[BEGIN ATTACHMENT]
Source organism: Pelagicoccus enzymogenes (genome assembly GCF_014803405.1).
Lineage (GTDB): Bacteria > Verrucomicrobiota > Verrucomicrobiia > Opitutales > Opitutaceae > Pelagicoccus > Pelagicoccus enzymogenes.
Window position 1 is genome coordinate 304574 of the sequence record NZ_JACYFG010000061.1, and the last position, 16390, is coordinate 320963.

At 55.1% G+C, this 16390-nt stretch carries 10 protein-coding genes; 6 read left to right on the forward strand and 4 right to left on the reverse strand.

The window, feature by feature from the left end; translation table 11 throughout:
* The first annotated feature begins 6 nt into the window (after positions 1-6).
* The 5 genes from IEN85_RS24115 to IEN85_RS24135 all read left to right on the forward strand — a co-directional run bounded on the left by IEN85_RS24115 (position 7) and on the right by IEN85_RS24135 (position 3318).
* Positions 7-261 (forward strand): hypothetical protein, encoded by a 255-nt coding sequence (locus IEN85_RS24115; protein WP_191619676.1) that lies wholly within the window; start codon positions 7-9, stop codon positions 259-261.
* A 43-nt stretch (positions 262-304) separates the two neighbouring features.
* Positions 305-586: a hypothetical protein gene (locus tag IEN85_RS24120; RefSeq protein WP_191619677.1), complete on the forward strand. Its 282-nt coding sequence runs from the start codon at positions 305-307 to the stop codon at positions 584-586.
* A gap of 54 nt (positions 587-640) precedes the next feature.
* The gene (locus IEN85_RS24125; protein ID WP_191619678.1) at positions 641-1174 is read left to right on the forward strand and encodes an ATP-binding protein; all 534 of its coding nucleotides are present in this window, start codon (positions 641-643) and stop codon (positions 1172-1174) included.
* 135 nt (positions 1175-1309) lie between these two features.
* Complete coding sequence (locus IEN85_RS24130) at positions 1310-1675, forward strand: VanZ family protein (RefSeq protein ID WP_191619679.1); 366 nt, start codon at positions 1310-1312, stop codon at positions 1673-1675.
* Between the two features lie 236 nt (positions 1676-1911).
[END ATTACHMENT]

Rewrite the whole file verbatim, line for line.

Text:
Source organism: Pelagicoccus enzymogenes (genome assembly GCF_014803405.1).
Lineage (GTDB): Bacteria > Verrucomicrobiota > Verrucomicrobiia > Opitutales > Opitutaceae > Pelagicoccus > Pelagicoccus enzymogenes.
Window position 1 is genome coordinate 304574 of the sequence record NZ_JACYFG010000061.1, and the last position, 16390, is coordinate 320963.

At 55.1% G+C, this 16390-nt stretch carries 10 protein-coding genes; 6 read left to right on the forward strand and 4 right to left on the reverse strand.

The window, feature by feature from the left end; translation table 11 throughout:
* The first annotated feature begins 6 nt into the window (after positions 1-6).
* The 5 genes from IEN85_RS24115 to IEN85_RS24135 all read left to right on the forward strand — a co-directional run bounded on the left by IEN85_RS24115 (position 7) and on the right by IEN85_RS24135 (position 3318).
* Positions 7-261 (forward strand): hypothetical protein, encoded by a 255-nt coding sequence (locus IEN85_RS24115; protein WP_191619676.1) that lies wholly within the window; start codon positions 7-9, stop codon positions 259-261.
* A 43-nt stretch (positions 262-304) separates the two neighbouring features.
* Positions 305-586: a hypothetical protein gene (locus tag IEN85_RS24120; RefSeq protein WP_191619677.1), complete on the forward strand. Its 282-nt coding sequence runs from the start codon at positions 305-307 to the stop codon at positions 584-586.
* A gap of 54 nt (positions 587-640) precedes the next feature.
* The gene (locus IEN85_RS24125; protein ID WP_191619678.1) at positions 641-1174 is read left to right on the forward strand and encodes an ATP-binding protein; all 534 of its coding nucleotides are present in this window, start codon (positions 641-643) and stop codon (positions 1172-1174) included.
* 135 nt (positions 1175-1309) lie between these two features.
* Complete coding sequence (locus IEN85_RS24130) at positions 1310-1675, forward strand: VanZ family protein (RefSeq protein ID WP_191619679.1); 366 nt, start codon at positions 1310-1312, stop codon at positions 1673-1675.
* Between the two features lie 236 nt (positions 1676-1911).